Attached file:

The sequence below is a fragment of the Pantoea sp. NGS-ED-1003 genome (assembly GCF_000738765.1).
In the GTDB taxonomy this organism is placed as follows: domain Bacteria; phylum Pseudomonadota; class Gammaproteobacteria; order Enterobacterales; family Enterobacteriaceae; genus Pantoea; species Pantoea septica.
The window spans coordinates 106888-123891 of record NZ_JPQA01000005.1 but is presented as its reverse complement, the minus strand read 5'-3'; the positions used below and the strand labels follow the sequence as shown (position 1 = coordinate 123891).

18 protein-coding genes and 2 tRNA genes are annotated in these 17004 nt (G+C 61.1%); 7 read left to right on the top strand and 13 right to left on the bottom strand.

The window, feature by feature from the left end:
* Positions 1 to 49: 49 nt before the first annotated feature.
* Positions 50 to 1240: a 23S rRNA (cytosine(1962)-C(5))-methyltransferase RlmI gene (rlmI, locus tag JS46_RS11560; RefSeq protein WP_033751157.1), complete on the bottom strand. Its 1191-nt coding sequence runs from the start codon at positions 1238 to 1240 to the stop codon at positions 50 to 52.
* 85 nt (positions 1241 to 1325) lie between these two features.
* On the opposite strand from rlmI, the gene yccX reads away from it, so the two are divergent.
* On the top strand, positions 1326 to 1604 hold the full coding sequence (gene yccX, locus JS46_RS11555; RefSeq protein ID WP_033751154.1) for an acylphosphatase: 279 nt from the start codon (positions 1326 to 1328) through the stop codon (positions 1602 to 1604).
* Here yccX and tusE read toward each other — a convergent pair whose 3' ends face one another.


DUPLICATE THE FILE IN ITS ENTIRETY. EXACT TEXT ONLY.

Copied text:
The sequence below is a fragment of the Pantoea sp. NGS-ED-1003 genome (assembly GCF_000738765.1).
In the GTDB taxonomy this organism is placed as follows: domain Bacteria; phylum Pseudomonadota; class Gammaproteobacteria; order Enterobacterales; family Enterobacteriaceae; genus Pantoea; species Pantoea septica.
The window spans coordinates 106888-123891 of record NZ_JPQA01000005.1 but is presented as its reverse complement, the minus strand read 5'-3'; the positions used below and the strand labels follow the sequence as shown (position 1 = coordinate 123891).

18 protein-coding genes and 2 tRNA genes are annotated in these 17004 nt (G+C 61.1%); 7 read left to right on the top strand and 13 right to left on the bottom strand.

The window, feature by feature from the left end:
* Positions 1 to 49: 49 nt before the first annotated feature.
* Positions 50 to 1240: a 23S rRNA (cytosine(1962)-C(5))-methyltransferase RlmI gene (rlmI, locus tag JS46_RS11560; RefSeq protein WP_033751157.1), complete on the bottom strand. Its 1191-nt coding sequence runs from the start codon at positions 1238 to 1240 to the stop codon at positions 50 to 52.
* 85 nt (positions 1241 to 1325) lie between these two features.
* On the opposite strand from rlmI, the gene yccX reads away from it, so the two are divergent.
* On the top strand, positions 1326 to 1604 hold the full coding sequence (gene yccX, locus JS46_RS11555; RefSeq protein ID WP_033751154.1) for an acylphosphatase: 279 nt from the start codon (positions 1326 to 1328) through the stop codon (positions 1602 to 1604).
* Here yccX and tusE read toward each other — a convergent pair whose 3' ends face one another.